Stock owners with large positions in a specific issue can choose even greater diversification by spreading the sold calls over time as well as different strike prices. One can gain several benefits by writing a portion of the calls for a short period and the remaining calls further in the future. In the event of significant stock price activity, all of the various positions will not need to be adjusted at the same time. This may include having the stock called away or buying back some of the written calls and selling others. Another advantage is the level of option premiums may become more favorable than when the original series of calls were sold. At worst, only one group of options would be written when the premiums are low and hopefully, they would increase in value before the next expiration period. This type of diversification allows an investor to own various positions at different strike prices, smoothing the portfolio's balance as the market fluctuates cyclically. It also prevents all of one's stock from being committed at a single price, thus providing a favorable balance between potential return and downside protection.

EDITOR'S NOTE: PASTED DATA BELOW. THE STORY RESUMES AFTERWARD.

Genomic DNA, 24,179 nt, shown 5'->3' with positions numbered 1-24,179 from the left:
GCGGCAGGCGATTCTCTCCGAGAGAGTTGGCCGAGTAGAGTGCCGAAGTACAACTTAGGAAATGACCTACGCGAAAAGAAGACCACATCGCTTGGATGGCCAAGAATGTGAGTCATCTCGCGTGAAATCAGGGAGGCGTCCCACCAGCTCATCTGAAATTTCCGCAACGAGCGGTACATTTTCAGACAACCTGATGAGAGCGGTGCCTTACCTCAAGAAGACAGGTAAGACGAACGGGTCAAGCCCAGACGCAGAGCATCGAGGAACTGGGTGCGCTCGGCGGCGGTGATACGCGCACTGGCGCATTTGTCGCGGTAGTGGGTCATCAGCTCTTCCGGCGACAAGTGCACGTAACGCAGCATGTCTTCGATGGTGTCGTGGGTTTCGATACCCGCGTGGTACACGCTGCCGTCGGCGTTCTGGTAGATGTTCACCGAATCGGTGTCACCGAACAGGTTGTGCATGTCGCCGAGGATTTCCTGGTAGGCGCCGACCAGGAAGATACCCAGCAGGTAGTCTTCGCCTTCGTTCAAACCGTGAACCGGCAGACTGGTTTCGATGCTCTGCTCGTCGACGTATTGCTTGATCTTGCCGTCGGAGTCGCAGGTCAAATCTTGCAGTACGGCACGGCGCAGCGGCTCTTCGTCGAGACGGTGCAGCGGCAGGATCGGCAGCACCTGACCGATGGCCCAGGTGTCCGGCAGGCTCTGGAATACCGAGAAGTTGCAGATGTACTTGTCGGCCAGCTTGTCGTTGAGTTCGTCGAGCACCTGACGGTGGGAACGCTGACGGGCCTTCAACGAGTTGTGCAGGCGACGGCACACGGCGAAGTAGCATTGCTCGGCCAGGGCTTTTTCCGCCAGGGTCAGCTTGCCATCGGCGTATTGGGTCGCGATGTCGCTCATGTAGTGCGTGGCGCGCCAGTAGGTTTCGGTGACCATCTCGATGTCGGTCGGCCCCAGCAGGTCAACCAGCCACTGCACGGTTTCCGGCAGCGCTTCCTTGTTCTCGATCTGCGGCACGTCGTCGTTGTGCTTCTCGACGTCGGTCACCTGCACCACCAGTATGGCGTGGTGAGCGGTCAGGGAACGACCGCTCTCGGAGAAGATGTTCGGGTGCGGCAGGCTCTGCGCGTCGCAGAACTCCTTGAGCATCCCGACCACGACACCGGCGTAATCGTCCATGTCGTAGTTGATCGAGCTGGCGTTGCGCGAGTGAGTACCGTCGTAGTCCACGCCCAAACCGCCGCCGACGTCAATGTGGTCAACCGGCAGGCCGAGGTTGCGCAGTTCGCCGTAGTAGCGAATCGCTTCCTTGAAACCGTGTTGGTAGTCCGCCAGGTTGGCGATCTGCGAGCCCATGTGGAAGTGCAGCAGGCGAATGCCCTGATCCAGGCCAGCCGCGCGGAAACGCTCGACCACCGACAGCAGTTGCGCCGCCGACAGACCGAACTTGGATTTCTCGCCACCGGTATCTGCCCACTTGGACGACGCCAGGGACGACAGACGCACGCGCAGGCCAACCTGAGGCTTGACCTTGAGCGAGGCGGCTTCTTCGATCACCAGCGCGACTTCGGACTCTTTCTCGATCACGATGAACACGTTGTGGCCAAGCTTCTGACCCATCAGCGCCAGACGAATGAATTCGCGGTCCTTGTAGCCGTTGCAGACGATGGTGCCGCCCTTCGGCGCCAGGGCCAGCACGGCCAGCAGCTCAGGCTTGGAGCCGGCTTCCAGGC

Regardless of the manner in which you diversify your portfolio, it's important to understand that no strategy will prevent losses in every circumstance. In all cases, you should follow a precise and well-developed trading plan and be prepared to make timely, effective adjustments when unexpected events occur.